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What part did Pope John Paul II play in opposing Communism in Eastern Europe?
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To understand Karol Wojtyla (John Paul II's birth name) and his part in the collapse of Communism is to remember this man lived under oppression and tyranny for much of his life. Wojtyla had barely turned 19 when Nazi Germany invaded Poland in September 1939, and the regime forced him into manual labor, first as a quarryman and blaster, and later as a factory worker in a chemical plant. But Wojtyla refused to bow to Nazi propaganda; he joined UNIA, a broad-based armed resistance movement trying to save Jews from the Holocaust. Later, he entered an underground seminary, where Adam Sapieha, archbishop of Krakow, reinforced and guided his thinking about human dignity and freedom.
Yet Soviet "liberation" of occupied Poland brought only further repression. And for 33 years, Wojtyla would promote Christianity and religious freedom under threat of a regime attempting to squash any opposition to atheistic totalitarian rule. Rising to the position of archbishop of Krakow in 1963, he carefully avoided direct criticism of the government, but spread his philosophy of Christian "humanism" through a series of poem-cycles that, in effect, worked to undermine the Marxist foundation of Communism. Yet clashes were inevitable—he encountered fierce opposition in his efforts to create 11 new parishes through door-to-door evangelism, and Soviet authorities tried to stop him from publicly leading Catholics in Poland's Corpus Christi procession, a medieval feast day celebrated every June.
Wojtyla's election as pope in 1978 armed him with an international following that, in retrospect, cowed even the Soviet empire. "Be not afraid" became his rallying cry, and following a 1979 address to the U.N. General Assembly in which he challenged the free world to defend human rights, he embarked on a courageous but dangerous nine-day public pilgrimage to "strengthen the brethren" in Poland. There he warned Communist authorities that the papacy would watch them closely, and he reminded them of their responsibility "before history and before your conscience." The people responded to John Paul II's visit with loyalty borne of years of shared suffering—banners with the Communist party slogan "The Party Is for the People" sported the daring addition, ". . . but the People are for the Pope."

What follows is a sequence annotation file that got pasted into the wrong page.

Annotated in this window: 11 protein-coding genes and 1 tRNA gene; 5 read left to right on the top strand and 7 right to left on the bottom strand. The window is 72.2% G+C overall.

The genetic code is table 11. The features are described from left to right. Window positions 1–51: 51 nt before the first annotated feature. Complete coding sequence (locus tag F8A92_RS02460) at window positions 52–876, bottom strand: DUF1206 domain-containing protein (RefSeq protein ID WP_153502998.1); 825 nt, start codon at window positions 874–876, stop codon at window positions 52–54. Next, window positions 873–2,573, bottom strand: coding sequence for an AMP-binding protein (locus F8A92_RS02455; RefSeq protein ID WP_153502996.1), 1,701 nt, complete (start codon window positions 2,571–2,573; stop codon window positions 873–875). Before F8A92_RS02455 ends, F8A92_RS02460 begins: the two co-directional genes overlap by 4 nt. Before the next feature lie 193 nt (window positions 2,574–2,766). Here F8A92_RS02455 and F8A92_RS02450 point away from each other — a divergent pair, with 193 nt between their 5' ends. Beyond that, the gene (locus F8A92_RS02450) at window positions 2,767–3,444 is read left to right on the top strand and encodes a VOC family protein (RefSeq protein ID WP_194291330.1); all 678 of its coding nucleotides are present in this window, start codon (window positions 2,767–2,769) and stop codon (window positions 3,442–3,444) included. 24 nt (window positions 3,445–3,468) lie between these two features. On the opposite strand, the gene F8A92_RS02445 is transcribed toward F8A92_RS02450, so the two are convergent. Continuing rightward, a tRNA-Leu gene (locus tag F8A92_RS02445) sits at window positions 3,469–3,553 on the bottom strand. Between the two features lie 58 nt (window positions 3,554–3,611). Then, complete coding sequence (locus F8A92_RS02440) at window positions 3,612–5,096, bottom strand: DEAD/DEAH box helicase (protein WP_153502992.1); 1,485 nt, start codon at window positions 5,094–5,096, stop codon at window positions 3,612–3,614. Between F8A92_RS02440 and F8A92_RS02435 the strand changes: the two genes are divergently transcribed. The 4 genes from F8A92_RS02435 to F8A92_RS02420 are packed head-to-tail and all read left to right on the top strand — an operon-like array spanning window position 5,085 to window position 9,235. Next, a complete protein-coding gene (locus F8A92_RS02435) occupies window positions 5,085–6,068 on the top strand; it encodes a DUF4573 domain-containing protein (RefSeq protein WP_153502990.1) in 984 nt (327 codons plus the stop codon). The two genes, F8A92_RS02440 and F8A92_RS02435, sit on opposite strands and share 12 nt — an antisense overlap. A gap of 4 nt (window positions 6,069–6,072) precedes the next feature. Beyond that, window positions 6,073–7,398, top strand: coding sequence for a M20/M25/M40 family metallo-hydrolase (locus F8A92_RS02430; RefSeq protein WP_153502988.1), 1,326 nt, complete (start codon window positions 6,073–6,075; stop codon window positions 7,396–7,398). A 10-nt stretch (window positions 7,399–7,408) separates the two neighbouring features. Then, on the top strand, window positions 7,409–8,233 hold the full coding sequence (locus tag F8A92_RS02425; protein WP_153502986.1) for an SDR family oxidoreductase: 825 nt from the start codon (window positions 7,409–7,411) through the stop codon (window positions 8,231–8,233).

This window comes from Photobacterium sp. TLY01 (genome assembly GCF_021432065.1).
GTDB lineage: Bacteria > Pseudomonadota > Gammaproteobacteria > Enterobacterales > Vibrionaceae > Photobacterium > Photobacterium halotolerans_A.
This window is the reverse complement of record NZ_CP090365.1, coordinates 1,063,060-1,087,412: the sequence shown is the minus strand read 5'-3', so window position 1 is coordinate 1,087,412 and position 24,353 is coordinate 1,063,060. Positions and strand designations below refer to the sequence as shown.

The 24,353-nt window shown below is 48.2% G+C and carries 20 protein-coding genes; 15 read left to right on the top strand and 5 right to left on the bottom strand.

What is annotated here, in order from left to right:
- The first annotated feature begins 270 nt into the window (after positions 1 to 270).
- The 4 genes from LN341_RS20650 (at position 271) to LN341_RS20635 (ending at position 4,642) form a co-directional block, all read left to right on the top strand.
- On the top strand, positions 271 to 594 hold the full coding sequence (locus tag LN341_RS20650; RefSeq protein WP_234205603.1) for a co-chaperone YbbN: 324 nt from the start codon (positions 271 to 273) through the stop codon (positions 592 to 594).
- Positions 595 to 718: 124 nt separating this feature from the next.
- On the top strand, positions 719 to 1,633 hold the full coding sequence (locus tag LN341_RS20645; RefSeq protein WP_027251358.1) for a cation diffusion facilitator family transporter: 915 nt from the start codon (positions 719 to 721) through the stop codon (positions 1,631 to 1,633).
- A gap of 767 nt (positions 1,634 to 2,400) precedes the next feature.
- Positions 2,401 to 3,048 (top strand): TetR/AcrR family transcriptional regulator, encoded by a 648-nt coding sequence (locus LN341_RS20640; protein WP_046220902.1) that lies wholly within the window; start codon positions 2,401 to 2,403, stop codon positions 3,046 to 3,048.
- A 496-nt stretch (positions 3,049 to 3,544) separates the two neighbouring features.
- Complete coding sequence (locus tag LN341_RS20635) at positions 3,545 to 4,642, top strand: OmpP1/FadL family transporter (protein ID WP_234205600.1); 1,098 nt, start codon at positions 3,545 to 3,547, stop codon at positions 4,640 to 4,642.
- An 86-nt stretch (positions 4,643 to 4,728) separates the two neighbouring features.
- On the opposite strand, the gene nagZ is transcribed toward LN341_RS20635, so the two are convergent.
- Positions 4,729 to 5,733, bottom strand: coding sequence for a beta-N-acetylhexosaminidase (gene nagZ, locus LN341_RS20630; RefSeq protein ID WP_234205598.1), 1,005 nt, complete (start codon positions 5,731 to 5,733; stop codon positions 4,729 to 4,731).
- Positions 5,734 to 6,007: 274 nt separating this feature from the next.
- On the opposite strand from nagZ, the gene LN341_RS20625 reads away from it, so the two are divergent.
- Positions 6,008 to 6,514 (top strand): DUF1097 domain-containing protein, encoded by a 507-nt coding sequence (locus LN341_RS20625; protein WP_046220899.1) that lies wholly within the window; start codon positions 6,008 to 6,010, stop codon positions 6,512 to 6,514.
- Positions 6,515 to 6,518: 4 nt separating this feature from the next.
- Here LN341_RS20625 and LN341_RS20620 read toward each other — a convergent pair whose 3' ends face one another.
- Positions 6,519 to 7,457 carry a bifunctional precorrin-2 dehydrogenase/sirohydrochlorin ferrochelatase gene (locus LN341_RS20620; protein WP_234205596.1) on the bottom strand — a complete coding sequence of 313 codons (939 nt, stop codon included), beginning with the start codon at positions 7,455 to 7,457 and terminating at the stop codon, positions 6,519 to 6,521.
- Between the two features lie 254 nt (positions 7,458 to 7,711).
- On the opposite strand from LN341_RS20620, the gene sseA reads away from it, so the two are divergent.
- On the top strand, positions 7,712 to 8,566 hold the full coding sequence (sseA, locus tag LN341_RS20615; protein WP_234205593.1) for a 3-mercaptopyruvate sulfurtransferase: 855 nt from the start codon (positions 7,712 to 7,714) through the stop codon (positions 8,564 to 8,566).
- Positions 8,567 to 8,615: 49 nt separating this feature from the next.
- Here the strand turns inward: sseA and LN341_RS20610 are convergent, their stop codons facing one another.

John Paul II's example encouraged other leading church authorities, such as the Czech Cardinal Frantisek Tomasek, to become fierce critics of Communism. His visit also inspired an unemployed electrician named Lech Walesa to form in 1980 the Soviet Union's first and only trade union—Solidarity—that in the words of French political scientist Alain Besancon gave the Poles back "the private ownership of their tongues." Soviet authorities feared Solidarity could undermine Soviet power, and the Warsaw Pact planned an invasion and mass arrest of Solidarity's leaders. John Paul II intervened by writing directly to Soviet president Leonid Brezhnev, giving his support to Solidarity and warning against the consequences of such an action. While this only delayed a crackdown, the pope had set a precedent. In 1989, when Solidarity swept available seats in a semi-free election, no one doubted who to credit for the moral fiber that had held the party together.
On December 1, 1989, Soviet president Mikhail Gorbachev visited John Paul II in the Vatican. It marked the extraordinary end to hostilities between Rome and Moscow—and the triumph of Christian faith over Communism. Taking his wife Raisa by the hand, Gorbachev introduced her to John Paul II. "Raisa Maximovna, I have the honor to introduce the highest moral authority on earth." Then he joked, "And he's Slavic, like us!"
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